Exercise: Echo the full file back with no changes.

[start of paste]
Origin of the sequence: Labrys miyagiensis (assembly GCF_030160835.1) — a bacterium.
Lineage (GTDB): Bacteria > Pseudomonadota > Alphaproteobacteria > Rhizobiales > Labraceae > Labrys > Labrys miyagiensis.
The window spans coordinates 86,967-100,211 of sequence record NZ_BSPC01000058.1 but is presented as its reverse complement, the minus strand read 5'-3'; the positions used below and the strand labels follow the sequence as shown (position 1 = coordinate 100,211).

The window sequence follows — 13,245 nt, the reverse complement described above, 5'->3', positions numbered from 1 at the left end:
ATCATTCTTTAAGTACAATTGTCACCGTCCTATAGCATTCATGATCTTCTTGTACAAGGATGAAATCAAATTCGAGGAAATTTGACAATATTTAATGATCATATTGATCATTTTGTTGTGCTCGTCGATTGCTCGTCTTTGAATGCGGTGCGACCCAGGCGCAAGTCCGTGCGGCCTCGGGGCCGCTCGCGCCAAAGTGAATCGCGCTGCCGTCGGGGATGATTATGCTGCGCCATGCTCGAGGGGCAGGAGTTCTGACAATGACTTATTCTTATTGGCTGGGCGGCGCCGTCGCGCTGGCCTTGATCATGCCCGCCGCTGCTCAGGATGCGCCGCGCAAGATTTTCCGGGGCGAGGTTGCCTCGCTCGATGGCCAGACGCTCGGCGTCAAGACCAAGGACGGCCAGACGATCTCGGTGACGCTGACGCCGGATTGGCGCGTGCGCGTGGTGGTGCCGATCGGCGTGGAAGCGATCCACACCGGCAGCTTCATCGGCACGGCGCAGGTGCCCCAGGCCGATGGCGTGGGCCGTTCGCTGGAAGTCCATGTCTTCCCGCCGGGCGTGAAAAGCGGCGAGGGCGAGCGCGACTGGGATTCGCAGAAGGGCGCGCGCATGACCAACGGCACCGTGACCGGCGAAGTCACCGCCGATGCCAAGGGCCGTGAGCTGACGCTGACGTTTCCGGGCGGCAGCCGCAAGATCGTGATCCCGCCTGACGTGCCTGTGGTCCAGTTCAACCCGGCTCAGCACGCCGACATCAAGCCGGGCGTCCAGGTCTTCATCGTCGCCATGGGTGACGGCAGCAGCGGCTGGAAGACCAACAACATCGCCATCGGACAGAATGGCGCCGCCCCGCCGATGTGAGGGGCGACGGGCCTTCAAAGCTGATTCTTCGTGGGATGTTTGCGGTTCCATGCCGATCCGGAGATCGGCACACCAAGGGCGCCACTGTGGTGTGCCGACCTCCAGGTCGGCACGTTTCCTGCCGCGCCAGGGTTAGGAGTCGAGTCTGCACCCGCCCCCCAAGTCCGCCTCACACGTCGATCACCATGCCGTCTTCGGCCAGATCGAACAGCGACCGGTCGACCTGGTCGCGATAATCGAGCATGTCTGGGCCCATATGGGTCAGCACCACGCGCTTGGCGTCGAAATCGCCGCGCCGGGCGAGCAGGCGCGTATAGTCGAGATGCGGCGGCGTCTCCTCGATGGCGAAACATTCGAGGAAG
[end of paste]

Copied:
Origin of the sequence: Labrys miyagiensis (assembly GCF_030160835.1) — a bacterium.
Lineage (GTDB): Bacteria > Pseudomonadota > Alphaproteobacteria > Rhizobiales > Labraceae > Labrys > Labrys miyagiensis.
The window spans coordinates 86,967-100,211 of sequence record NZ_BSPC01000058.1 but is presented as its reverse complement, the minus strand read 5'-3'; the positions used below and the strand labels follow the sequence as shown (position 1 = coordinate 100,211).

The window sequence follows — 13,245 nt, the reverse complement described above, 5'->3', positions numbered from 1 at the left end:
ATCATTCTTTAAGTACAATTGTCACCGTCCTATAGCATTCATGATCTTCTTGTACAAGGATGAAATCAAATTCGAGGAAATTTGACAATATTTAATGATCATATTGATCATTTTGTTGTGCTCGTCGATTGCTCGTCTTTGAATGCGGTGCGACCCAGGCGCAAGTCCGTGCGGCCTCGGGGCCGCTCGCGCCAAAGTGAATCGCGCTGCCGTCGGGGATGATTATGCTGCGCCATGCTCGAGGGGCAGGAGTTCTGACAATGACTTATTCTTATTGGCTGGGCGGCGCCGTCGCGCTGGCCTTGATCATGCCCGCCGCTGCTCAGGATGCGCCGCGCAAGATTTTCCGGGGCGAGGTTGCCTCGCTCGATGGCCAGACGCTCGGCGTCAAGACCAAGGACGGCCAGACGATCTCGGTGACGCTGACGCCGGATTGGCGCGTGCGCGTGGTGGTGCCGATCGGCGTGGAAGCGATCCACACCGGCAGCTTCATCGGCACGGCGCAGGTGCCCCAGGCCGATGGCGTGGGCCGTTCGCTGGAAGTCCATGTCTTCCCGCCGGGCGTGAAAAGCGGCGAGGGCGAGCGCGACTGGGATTCGCAGAAGGGCGCGCGCATGACCAACGGCACCGTGACCGGCGAAGTCACCGCCGATGCCAAGGGCCGTGAGCTGACGCTGACGTTTCCGGGCGGCAGCCGCAAGATCGTGATCCCGCCTGACGTGCCTGTGGTCCAGTTCAACCCGGCTCAGCACGCCGACATCAAGCCGGGCGTCCAGGTCTTCATCGTCGCCATGGGTGACGGCAGCAGCGGCTGGAAGACCAACAACATCGCCATCGGACAGAATGGCGCCGCCCCGCCGATGTGAGGGGCGACGGGCCTTCAAAGCTGATTCTTCGTGGGATGTTTGCGGTTCCATGCCGATCCGGAGATCGGCACACCAAGGGCGCCACTGTGGTGTGCCGACCTCCAGGTCGGCACGTTTCCTGCCGCGCCAGGGTTAGGAGTCGAGTCTGCACCCGCCCCCCAAGTCCGCCTCACACGTCGATCACCATGCCGTCTTCGGCCAGATCGAACAGCGACCGGTCGACCTGGTCGCGATAATCGAGCATGTCTGGGCCCATATGGGTCAGCACCACGCGCTTGGCGTCGAAATCGCCGCGCCGGGCGAGCAGGCGCGTATAGTCGAGATGCGGCGGCGTCTCCTCGATGGCGAAACATTCGAGGAAG